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[Attitude of hospital personnel to the risk of hepatitis B and vaccination. A questionnaire study]

https://arctichealth.org/en/permalink/ahliterature56811
Source
Ugeskr Laeger. 1994 Sep 19;156(38):5514-8
Publication Type
Article
Date
Sep-19-1994
Author
L S Jepsen
A C Thomsen
Author Affiliation
Bispebjerg Hospital, Medicinsk afdeling B., København.
Source
Ugeskr Laeger. 1994 Sep 19;156(38):5514-8
Date
Sep-19-1994
Language
Danish
Publication Type
Article
Keywords
Attitude to Health
Denmark
Disease Transmission, Patient-to-Professional
English Abstract
Health education
Hepatitis B - etiology - prevention & control - transmission
Hepatitis B vaccines - administration & dosage
Humans
Occupational Diseases - etiology - prevention & control
Personnel, Hospital - psychology
Questionnaires
Research Support, Non-U.S. Gov't
Risk factors
Abstract
The aim of the study was to find out why there was a low attendance at a vaccination campaign against hepatitis B carried out amongst hospital staff in Copenhagen (Bispebjerg Hospital). An anonymous questionnaire was sent to 653 employees in June 1991. Subjects were asked to describe occupational percutaneous and mucocutaneous blood exposure and vaccination status, as well as why they had not become vaccinated. Three hundred and forty-three (51%) subjects responded. Sixty percent had been exposed to blood during the last six months, especially doctors (79.6%), both physicians and surgeons, registered nurses (66.7%) and laboratory technicians (39.4%). Sixty-seven percent had started vaccination against hepatitis B and 86.7% had completed three vaccinations. Reasons not to become vaccinated were: afraid of secondary effects, doubt about the security of the vaccine, didn't receive any offer of vaccination, low risk of blood exposure and had not thought about it. In conclusion, a lot of hospital staff members have a high risk of blood exposure and thus possibility of infection with a blood-transmitted disease. Information about hepatitis B and information about the vaccine is important. All doctors, both physicians and surgeons, ought to be vaccinated against hepatitis B. Instructions against blood exposure need to be repeated over and over again.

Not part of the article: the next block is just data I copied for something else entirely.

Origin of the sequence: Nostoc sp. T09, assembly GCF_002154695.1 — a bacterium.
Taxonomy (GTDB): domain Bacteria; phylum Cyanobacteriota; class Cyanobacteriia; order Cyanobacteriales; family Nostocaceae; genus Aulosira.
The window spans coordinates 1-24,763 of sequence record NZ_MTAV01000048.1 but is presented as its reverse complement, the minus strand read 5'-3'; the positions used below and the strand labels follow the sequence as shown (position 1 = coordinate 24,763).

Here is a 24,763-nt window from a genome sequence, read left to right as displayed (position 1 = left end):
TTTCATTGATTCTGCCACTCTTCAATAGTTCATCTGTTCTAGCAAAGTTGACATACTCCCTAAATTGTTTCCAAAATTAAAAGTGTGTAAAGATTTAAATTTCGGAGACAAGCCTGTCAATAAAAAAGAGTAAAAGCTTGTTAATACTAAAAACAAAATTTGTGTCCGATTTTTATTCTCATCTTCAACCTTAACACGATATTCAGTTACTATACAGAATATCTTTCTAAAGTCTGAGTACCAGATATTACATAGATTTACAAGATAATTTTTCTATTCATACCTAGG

PubMed ID
7941086 View in PubMed
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[Preventive hepatitis B vaccination of hospital staff]

https://arctichealth.org/en/permalink/ahliterature56856
Source
Ugeskr Laeger. 1992 Aug 31;154(36):2421-3
Publication Type
Article
Date
Aug-31-1992
Author
L S Jepsen
A C Thomsen
Author Affiliation
Medicinsk afdeling B, Bispebjerg Hospital, København.
Source
Ugeskr Laeger. 1992 Aug 31;154(36):2421-3
Date
Aug-31-1992
Language
Danish
Publication Type
Article
Keywords
Denmark
English Abstract
Hepatitis B - immunology - prevention & control
Hepatitis B vaccines - administration & dosage
Humans
Immunization
Personnel, Hospital
Vaccines, Synthetic - administration & dosage
Abstract
In March 1990, a vaccination campaign against hepatitis B was organized in a municipal hospital in Copenhagen (Bispebjerg Hospital). The hospital staff (830 subjects) at risk of infection with hepatitis B were offered vaccination with Engerix B. The vaccination was given as Engerix B (recombinant DNA vaccine) in muscle deltoid after 0, 1 and 6 months. Antibody level was measured after one month. A total of 362 (44%) received vaccination against hepatitis B and 86% of these completed the vaccination schedule and received at least three vaccinations. 95% of the vaccinated subjects were protected after three vaccinations (HBsAg more than 10 IU/l). Conclusion: The recombinant DNA vaccine does not differ from the plasma-derived vaccine concerning immunogenicity and adverse reactions. There was a low compliance with the vaccination campaign, especially among doctors (35%) and laboratory technicians (35%), despite central organization.
PubMed ID
1413161 View in PubMed
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